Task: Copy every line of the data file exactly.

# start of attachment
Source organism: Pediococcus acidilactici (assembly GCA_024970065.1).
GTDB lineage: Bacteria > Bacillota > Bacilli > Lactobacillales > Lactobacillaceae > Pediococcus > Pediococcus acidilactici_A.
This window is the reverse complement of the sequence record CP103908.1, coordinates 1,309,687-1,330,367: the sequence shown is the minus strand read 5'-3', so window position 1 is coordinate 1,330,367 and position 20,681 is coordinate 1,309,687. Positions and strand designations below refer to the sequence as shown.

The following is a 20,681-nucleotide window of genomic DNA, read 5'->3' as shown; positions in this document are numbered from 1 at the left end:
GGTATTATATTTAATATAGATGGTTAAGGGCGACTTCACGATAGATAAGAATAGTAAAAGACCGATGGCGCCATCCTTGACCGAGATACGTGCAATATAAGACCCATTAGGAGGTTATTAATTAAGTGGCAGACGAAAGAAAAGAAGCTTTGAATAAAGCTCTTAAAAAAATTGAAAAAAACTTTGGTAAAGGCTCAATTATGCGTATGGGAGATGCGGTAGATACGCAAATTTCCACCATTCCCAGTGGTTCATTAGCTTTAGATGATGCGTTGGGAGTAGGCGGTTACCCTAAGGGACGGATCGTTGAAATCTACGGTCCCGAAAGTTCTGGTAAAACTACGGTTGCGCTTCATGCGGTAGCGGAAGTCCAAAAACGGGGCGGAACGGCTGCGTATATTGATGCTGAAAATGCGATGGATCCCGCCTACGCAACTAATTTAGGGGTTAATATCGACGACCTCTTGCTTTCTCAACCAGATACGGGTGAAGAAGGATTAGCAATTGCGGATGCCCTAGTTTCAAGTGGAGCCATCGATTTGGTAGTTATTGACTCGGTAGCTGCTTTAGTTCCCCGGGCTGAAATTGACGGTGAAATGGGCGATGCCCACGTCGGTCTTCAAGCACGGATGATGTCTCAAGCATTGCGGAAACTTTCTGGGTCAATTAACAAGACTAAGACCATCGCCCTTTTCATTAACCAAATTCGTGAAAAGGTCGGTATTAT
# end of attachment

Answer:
Source organism: Pediococcus acidilactici (assembly GCA_024970065.1).
GTDB lineage: Bacteria > Bacillota > Bacilli > Lactobacillales > Lactobacillaceae > Pediococcus > Pediococcus acidilactici_A.
This window is the reverse complement of the sequence record CP103908.1, coordinates 1,309,687-1,330,367: the sequence shown is the minus strand read 5'-3', so window position 1 is coordinate 1,330,367 and position 20,681 is coordinate 1,309,687. Positions and strand designations below refer to the sequence as shown.

The following is a 20,681-nucleotide window of genomic DNA, read 5'->3' as shown; positions in this document are numbered from 1 at the left end:
GGTATTATATTTAATATAGATGGTTAAGGGCGACTTCACGATAGATAAGAATAGTAAAAGACCGATGGCGCCATCCTTGACCGAGATACGTGCAATATAAGACCCATTAGGAGGTTATTAATTAAGTGGCAGACGAAAGAAAAGAAGCTTTGAATAAAGCTCTTAAAAAAATTGAAAAAAACTTTGGTAAAGGCTCAATTATGCGTATGGGAGATGCGGTAGATACGCAAATTTCCACCATTCCCAGTGGTTCATTAGCTTTAGATGATGCGTTGGGAGTAGGCGGTTACCCTAAGGGACGGATCGTTGAAATCTACGGTCCCGAAAGTTCTGGTAAAACTACGGTTGCGCTTCATGCGGTAGCGGAAGTCCAAAAACGGGGCGGAACGGCTGCGTATATTGATGCTGAAAATGCGATGGATCCCGCCTACGCAACTAATTTAGGGGTTAATATCGACGACCTCTTGCTTTCTCAACCAGATACGGGTGAAGAAGGATTAGCAATTGCGGATGCCCTAGTTTCAAGTGGAGCCATCGATTTGGTAGTTATTGACTCGGTAGCTGCTTTAGTTCCCCGGGCTGAAATTGACGGTGAAATGGGCGATGCCCACGTCGGTCTTCAAGCACGGATGATGTCTCAAGCATTGCGGAAACTTTCTGGGTCAATTAACAAGACTAAGACCATCGCCCTTTTCATTAACCAAATTCGTGAAAAGGTCGGTATTAT